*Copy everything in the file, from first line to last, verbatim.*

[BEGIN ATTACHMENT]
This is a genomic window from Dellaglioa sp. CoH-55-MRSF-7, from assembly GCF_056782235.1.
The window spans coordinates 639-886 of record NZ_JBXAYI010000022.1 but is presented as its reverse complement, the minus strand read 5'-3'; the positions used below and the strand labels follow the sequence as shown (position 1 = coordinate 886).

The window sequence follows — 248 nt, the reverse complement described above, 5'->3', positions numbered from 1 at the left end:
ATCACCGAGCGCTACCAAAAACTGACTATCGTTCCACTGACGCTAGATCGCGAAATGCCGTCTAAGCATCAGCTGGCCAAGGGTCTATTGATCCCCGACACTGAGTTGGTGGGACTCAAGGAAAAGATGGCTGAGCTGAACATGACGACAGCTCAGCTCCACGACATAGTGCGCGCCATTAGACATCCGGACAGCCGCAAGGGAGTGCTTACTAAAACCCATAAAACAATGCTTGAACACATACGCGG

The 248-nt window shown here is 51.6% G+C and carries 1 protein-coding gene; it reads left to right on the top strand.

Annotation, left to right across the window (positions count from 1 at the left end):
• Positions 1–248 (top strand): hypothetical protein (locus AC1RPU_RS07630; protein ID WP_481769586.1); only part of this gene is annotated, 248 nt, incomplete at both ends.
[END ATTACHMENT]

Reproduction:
This is a genomic window from Dellaglioa sp. CoH-55-MRSF-7, from assembly GCF_056782235.1.
The window spans coordinates 639-886 of record NZ_JBXAYI010000022.1 but is presented as its reverse complement, the minus strand read 5'-3'; the positions used below and the strand labels follow the sequence as shown (position 1 = coordinate 886).

The window sequence follows — 248 nt, the reverse complement described above, 5'->3', positions numbered from 1 at the left end:
ATCACCGAGCGCTACCAAAAACTGACTATCGTTCCACTGACGCTAGATCGCGAAATGCCGTCTAAGCATCAGCTGGCCAAGGGTCTATTGATCCCCGACACTGAGTTGGTGGGACTCAAGGAAAAGATGGCTGAGCTGAACATGACGACAGCTCAGCTCCACGACATAGTGCGCGCCATTAGACATCCGGACAGCCGCAAGGGAGTGCTTACTAAAACCCATAAAACAATGCTTGAACACATACGCGG

The 248-nt window shown here is 51.6% G+C and carries 1 protein-coding gene; it reads left to right on the top strand.

Annotation, left to right across the window (positions count from 1 at the left end):
• Positions 1–248 (top strand): hypothetical protein (locus AC1RPU_RS07630; protein ID WP_481769586.1); only part of this gene is annotated, 248 nt, incomplete at both ends.